QUIRKY WORLD ... Truck driver’s hunger is his downfall as move to skip queue leads to arrest

USA: A West Texas man has been charged with impersonating an officer by using sirens and flashing lights to skip to the head of the line at a drive-through restaurant.

QUIRKY WORLD ... Truck driver’s hunger is his downfall as move to skip queue leads to arrest

Michael Chico was arrested after an off-duty Odessa officer spotted a truck with law-enforcement markings. Cpl Steve LeSueur says Chico’s vehicle looked like an unmarked police vehicle.

The officer who saw the truck cut in line thought the driver, who was wearing a uniform, was a volunteer firefighter and followed Chico to some apartments.

LeSueur says that when confronted, Chico said he wasn’t an officer and also used the lights and sirens to get through traffic lights.

Suitcase stopwatch

ENGLAND: Women may take longer than men to pack for a trip but men spend more on their holiday outfits, according to a survey.

On average women take nearly two hours to complete their packing against just over an hour for men, a poll by TravelSupermarket showed.

When it comes to buying clothes for trips, men fork out an average of £357 (€487) per year compared with £321 for women.

Ding-A-Ling ding-dong

USA: A judge has dismissed stalking and harassment charges filed against an icecream van operator accused of trying to run his rival, Mr Ding-A-Ling, out of their small New York town.

Prosecutors in Fulton County say a judge in Gloversville dismissed the charges against Joshua Malatino this week.

Malatino and a co-owner of their Snow Kone Joe icecream van business were charged in April 2013 after the driver of a Mr Ding-a-Ling van said the two had harassed and stalked him.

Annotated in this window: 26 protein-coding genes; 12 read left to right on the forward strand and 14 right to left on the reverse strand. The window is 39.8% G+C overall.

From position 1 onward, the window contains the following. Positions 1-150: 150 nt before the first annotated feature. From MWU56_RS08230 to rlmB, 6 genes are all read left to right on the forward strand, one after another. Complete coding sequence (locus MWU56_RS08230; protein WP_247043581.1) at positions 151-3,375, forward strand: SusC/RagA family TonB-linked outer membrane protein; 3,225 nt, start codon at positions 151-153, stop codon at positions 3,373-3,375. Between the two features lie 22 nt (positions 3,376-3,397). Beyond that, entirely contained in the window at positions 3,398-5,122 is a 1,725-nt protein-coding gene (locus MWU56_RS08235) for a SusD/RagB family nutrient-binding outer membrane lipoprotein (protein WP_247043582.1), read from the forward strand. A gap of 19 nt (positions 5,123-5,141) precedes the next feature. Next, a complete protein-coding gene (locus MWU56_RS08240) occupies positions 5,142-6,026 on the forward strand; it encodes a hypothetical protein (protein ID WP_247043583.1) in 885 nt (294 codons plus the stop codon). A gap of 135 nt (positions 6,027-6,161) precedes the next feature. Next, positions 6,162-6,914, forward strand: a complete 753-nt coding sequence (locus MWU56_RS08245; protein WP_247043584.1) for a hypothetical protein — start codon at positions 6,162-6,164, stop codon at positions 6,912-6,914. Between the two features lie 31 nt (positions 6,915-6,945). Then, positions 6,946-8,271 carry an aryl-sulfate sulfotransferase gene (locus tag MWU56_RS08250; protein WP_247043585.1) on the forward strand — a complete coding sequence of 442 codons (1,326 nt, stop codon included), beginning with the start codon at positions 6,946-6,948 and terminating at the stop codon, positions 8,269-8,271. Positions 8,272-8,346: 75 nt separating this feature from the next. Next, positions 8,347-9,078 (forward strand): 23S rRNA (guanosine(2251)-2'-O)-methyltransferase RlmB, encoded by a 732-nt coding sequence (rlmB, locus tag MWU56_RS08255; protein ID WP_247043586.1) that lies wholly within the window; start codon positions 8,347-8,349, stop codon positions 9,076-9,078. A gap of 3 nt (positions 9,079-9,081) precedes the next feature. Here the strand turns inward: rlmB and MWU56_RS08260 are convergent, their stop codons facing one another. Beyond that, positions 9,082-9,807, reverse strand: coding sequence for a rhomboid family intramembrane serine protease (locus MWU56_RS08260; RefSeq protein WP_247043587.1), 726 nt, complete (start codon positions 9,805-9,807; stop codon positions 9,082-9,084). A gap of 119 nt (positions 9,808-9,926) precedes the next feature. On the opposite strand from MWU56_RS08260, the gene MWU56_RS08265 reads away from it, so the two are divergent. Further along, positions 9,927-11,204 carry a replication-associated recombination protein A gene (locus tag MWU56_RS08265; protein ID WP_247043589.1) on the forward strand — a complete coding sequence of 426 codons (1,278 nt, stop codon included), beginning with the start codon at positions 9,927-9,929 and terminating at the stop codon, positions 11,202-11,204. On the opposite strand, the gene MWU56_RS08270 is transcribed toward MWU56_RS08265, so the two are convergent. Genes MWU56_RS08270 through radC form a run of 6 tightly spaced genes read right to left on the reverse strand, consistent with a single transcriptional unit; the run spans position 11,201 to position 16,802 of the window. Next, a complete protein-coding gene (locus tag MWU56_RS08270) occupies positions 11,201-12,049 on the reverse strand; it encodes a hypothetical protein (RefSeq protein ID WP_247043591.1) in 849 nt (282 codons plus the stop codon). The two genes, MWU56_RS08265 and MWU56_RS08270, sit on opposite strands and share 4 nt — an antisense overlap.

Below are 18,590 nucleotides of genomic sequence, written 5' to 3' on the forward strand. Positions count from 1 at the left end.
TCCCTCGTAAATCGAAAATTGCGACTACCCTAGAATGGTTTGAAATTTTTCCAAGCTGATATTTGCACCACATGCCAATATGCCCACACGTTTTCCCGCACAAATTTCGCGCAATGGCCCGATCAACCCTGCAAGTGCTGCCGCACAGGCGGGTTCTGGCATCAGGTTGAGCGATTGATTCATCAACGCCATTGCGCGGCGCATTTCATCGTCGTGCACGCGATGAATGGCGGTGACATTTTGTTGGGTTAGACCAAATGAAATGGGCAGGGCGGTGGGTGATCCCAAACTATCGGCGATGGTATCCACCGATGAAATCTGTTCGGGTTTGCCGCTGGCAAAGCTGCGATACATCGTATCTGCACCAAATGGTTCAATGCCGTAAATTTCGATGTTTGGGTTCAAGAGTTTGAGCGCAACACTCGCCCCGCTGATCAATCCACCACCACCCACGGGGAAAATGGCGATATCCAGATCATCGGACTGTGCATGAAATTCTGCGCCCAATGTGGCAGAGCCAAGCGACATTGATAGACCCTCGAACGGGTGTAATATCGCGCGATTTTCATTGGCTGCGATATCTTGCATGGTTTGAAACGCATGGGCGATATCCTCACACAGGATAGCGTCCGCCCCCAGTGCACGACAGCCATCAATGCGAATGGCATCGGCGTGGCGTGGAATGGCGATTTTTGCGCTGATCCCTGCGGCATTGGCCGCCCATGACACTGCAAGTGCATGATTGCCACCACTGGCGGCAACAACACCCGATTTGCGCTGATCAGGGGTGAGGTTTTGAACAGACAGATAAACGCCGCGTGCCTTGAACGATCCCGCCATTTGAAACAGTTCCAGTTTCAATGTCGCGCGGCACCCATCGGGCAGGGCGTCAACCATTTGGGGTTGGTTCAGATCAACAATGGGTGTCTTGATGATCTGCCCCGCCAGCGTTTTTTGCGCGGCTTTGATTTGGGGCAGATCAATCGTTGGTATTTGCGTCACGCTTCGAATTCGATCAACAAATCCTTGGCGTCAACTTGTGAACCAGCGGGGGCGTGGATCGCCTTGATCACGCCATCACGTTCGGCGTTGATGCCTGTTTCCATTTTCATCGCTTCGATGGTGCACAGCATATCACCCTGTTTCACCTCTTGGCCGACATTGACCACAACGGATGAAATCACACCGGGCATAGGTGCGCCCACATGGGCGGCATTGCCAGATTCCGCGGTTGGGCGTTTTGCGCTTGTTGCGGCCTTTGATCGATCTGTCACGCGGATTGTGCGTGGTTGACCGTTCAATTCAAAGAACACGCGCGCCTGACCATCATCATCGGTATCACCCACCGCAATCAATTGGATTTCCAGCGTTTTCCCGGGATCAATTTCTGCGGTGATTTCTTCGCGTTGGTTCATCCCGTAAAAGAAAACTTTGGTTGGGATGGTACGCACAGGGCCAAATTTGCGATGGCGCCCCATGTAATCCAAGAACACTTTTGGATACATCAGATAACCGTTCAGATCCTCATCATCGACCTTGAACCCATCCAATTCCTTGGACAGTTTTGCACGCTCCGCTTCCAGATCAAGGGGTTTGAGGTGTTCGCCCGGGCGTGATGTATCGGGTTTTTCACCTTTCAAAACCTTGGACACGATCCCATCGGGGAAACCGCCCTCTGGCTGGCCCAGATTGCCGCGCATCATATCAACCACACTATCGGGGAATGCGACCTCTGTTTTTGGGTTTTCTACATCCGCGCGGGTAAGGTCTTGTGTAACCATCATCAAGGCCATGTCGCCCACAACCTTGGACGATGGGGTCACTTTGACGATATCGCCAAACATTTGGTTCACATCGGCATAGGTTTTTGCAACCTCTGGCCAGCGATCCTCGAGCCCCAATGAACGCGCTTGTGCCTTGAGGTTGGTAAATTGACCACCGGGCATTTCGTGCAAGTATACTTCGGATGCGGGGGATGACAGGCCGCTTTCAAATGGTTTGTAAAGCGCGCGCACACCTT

Officials said Malatino had told the rival operator that he owned the icecream business in Gloversville.

Malatino said the case led him to be humiliated beyond his hometown because the case made news worldwide.

Liquid diet

ENGLAND: Passengers at airports are falling foul of the fact that food can count as a banned liquid.

Airports say items such as jam, Marmite, and baked beans are being confiscated from unwary travellers who attempt to take them through security checks.

London City Airport said items seized in the last 12 months included food jars from top London stores Harrods and Fortnum & Mason. Stansted Airport said litter bins in the security area are regularly filled twice a day with surrendered items.

Butterflies take wing

ENGLAND: One of the UK’s most threatened butterflies has recorded its best year for a decade following 2014’s warm spring weather.

Numbers of the critically endangered high brown fritillary rose 180% last year compared with 2013, making it the best year for the butterfly since 2004.

The butterfly, which once bred in most large woods in England and Wales, suffered tumbling numbers in the face of habitat loss, benefited from the warm, damp spring and from work to restore its habitat, wildlife charity Butterfly Conservation said.

Celebrity carpet

USA: Visitors and locals lined up inside Portland International Airport to have their photos taken with an odd celebrity — a piece of 30-year-old carpet.

Ever since Oregonians learned that the famous teal carpeting at the airport known as PDX was being torn up, the floor covering has become an online superstar. More than 40,000 “foot selfies” — photos of feet on the carpet — were plastered across Instagram.

Demand for pieces of the carpet has been so high that airport officials are giving four local vendors 1,000 square yards each to incorporate into items. Airport authorities said the process to replace the carpet was well under way before they realised how popular it was.

Treasure hunt sunk

USA: A treasure hunter’s effort to salvage what he calls $3bn (€2.75bn) in platinum from a Second World War shipwreck off Cape Cod has been ended by a federal judge.

Greg Brooks’ company Sea Hunters LP is no longer allowed to salvage additional items from the SS Port Nicholson, which was sunk by a Nazi U-boat in 1942, US district judge George Singal has ruled.

Brooks said he believed the Port Nicholson carried platinum bars from the Soviet Union that were payment to the US for war supplies. His treasure hunt had led to a criminal investigation and legal action by investors who paid him millions of dollars.

The judge also denied an attempt by a group of investors to win recovery rights, claims to what’s on the ship if anything is found. The judge wrote that evidence suggests there’s nothing valuable to salvage.

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